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On Mechanica and the magic of machines with Lance Balchin

September 12, 2016

mechanicaMechanica by Lance Balchin was a kind of book we’d ever seen before – although shaped like a picture book, it’s a great pick for inquisitive older readers as Balchin tells a tale of a dystopian world devoid of wildlife through a field guide to all its new, technological creatures, known as Mechanica. You can check out the videos and learn more about the book here. We spoke to Lance about his ideas, unique style, and what will happen next in his distinct world.

BRK: Congratulations on the release of Mechanica! What inspired such a unique concept?

LB: It started by accident in a way. I was working on a fashion editorial that required the construction robotic elements for a male model and I realised that the same technique might work in the construction of some kind of animal. I then became obsessed and spent the next few years making the Mechanica Illustrations, with an eye to exhibit them.

When I ‘d finished a dozen or so of them I started to wonder about the world they might inhabit and quickly realised a book would be a much better vehicle for my growing little zoo. The look of the images and what is happening in the world today with military drones came together with the idea of some kind of artificial Darwinian evolution. The story is also hugely influenced by Phillip K Dick’s work Do Androids Dream of Electric Sheep, which was made into the film Bladerunner.

BRK: What appeals to you about the steampunk style? New Lance

I’ve never thought of my work as steampunk (but am totally happy to) as I’m probably more influenced by the earlier cyberpunk writers like William Gibson and comics like Cyberpunk – The Seraphim Files. I think the illustrations have a very steampunk look because I work with ‘found’ technology and reimagine it as something new, but that was not on purpose as it was dictated by the look of the equipment I photographed. The Victorian elements were initially driven more by wanting to reference Darwin’s work (Liberty’s ship is called the Beagle) than for aesthetic reasons.

BRK: This book will resonate deeply with kids who are interested in all kind of birds and creepy crawlies. As a kid, did you collect bugs or were interested in nature yourself?

I spent a lot of time in the Australian bush as a kid on camping trips where I got to poke all sorts of (probably very dangerous) creatures with sticks. I think growing up in Australia you have no option but to take an interest in the creepy crawlies around you, as a matter of self preservation.

Screen Shot 2016-09-01 at 4.22.54 pmBRK: Set in the twenty-third century, the book describes how Earth could no longer support wildlife. Is this a message to kids to live more sustainably and appreciate our flora and fauna?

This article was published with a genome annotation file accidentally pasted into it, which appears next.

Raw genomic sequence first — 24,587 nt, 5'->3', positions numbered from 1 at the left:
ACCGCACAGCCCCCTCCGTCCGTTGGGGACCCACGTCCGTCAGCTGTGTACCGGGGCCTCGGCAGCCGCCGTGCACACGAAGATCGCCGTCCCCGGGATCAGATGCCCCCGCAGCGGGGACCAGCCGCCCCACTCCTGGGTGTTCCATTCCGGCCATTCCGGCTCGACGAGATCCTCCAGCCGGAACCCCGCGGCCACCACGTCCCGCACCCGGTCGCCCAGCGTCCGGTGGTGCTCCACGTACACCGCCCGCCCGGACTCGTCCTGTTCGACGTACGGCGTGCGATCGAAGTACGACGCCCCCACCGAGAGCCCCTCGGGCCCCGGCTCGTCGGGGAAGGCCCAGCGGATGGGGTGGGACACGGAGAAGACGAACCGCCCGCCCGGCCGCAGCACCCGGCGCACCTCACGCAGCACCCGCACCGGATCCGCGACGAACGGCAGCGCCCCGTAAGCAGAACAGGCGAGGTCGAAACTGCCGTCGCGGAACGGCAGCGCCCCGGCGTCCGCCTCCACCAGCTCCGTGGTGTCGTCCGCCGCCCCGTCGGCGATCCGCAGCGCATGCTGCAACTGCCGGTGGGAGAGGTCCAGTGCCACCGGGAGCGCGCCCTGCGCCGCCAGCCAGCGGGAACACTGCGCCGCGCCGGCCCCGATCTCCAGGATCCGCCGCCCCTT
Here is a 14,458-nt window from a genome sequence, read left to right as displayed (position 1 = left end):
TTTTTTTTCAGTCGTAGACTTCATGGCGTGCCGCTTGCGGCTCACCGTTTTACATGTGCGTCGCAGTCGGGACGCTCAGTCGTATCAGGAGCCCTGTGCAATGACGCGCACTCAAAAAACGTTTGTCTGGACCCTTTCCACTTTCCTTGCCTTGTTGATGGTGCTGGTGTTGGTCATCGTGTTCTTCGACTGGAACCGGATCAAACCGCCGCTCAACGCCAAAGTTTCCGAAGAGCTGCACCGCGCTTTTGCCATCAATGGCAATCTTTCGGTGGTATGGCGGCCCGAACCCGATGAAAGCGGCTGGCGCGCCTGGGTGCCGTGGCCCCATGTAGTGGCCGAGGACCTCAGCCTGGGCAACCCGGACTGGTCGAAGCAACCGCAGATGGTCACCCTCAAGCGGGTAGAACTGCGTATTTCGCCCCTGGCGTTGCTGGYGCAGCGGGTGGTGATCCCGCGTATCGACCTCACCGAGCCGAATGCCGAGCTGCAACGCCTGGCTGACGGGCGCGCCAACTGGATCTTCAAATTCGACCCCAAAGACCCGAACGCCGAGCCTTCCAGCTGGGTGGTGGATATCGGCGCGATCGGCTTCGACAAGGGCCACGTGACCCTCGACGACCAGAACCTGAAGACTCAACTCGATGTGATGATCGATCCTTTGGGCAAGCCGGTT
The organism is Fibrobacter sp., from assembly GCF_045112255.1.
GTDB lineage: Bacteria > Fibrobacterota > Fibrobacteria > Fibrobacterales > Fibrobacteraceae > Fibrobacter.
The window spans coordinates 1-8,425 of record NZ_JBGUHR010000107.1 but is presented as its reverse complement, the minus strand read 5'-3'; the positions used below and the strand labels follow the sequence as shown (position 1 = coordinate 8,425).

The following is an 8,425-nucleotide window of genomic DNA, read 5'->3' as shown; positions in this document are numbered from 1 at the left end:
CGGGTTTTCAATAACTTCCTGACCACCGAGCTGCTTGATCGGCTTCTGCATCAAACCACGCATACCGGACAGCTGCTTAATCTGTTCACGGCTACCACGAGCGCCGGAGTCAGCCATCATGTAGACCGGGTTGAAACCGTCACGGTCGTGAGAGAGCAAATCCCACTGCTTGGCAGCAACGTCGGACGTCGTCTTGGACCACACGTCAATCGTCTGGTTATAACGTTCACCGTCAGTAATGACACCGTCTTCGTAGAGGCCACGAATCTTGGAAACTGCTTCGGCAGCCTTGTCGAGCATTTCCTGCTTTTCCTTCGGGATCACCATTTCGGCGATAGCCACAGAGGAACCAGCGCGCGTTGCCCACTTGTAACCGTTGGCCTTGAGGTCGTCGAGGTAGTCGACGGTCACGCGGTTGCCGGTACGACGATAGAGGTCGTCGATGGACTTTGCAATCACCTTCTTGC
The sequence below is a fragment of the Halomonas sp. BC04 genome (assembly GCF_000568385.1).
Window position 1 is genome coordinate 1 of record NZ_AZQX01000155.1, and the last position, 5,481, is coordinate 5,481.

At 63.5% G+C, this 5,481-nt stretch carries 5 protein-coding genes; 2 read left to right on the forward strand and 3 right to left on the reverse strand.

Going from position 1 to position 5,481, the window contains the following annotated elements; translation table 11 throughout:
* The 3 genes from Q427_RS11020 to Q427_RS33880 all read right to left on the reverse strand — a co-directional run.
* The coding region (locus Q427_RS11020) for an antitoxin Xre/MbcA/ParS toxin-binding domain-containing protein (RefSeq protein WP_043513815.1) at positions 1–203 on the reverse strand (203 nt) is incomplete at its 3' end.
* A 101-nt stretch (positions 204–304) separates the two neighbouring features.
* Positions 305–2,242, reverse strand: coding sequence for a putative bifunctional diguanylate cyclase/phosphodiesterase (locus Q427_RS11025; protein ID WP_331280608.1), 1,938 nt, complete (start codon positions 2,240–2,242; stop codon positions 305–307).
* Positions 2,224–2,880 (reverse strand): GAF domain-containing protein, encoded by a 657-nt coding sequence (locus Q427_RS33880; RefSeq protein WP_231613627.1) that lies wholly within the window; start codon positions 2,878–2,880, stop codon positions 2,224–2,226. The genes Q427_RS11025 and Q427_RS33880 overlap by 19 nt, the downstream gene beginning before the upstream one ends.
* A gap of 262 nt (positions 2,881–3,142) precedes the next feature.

It just has to be. It’s just crazy that we have one beautiful and fragile home in a seemingly infinite and menacing universe and we decide to set about destroying it through our greed. I think that our only hope is the development of a humanist culture that approaches the planet’s environmental and political problems globally rather than in response to local interests. I hope that the children that read Mechanica grow up to be very angry at the future we are leaving them and I hope they take to the streets to demand substantial change.

BRK: In the book we meet various characters that pique our interest, such as Liberty Crisp. How did you work to get the right balance of story, characters, and images?

screen-shot-2016-09-07-at-5-10-24-pmThe picture books tell fragments of a larger story that I am writing as a series of novels. This allows me to allude to characters and events without getting bogged down in a massive word count. I hope that the world and people that I’m sketching out in Mechanica and the following picture books will spark an interest for some readers to want to know the full story of Liberty Crisp, Bert the dry witted Mechanica Bat and Bastien the boy soldier who learns to dream the Mechanica dream.

BRK: Please tell us more about books and authors you loved as a child, and how they’ve shaped your style of writing and illustrating. 

My step father, Dr Andrew Giles-Peters, was a political philosopher who came from the anarchist left of the late 60s student movement. I think that he shaped my early reading to include works that were outside the standard kids reading lists of my day as well as encouraged me to read the classics. Writers like George Orwell, Joseph Conrad, Anthony Burgess, Hunter S Thompson and even oddball stuff like G Gordon Liddy (Will is still one of the strangest books I’ve ever read). I love Oscar Wilde and think that The Importance of Being Ernest is just the most wonderful thing ever put to paper.

BRK: What advice do you have for kids who want to use their love of drawing to create something like Mechanica?

Work out what you want to say with your art. I think that is the hardest thing to do; to work out a single message that you’re trying to get across. The other important thing is to love what you’re doing, allow yourself to get lost in what you are making.

BRK: Will there be more Mechanica chronicles? What’s up next for you? 

Yes, lots more I hope! I’ve roughed out a draft of the first novel and planned out the story so am excited to see where that goes. I’ve also finished Aquatica, which is the second in the series of the picture books and also started work on the next few (lots of dinosaurs and dragons).

I’m also excited about an Open Source project I’m developing called OS Mechanica where people will get to make their own Mechanica. I love the idea of user generated ‘fan picture fiction’ and having the various species evolve without me.




Click here to learn more about Mechanica, here to start reading it for yourself, or here to purchase a copy!

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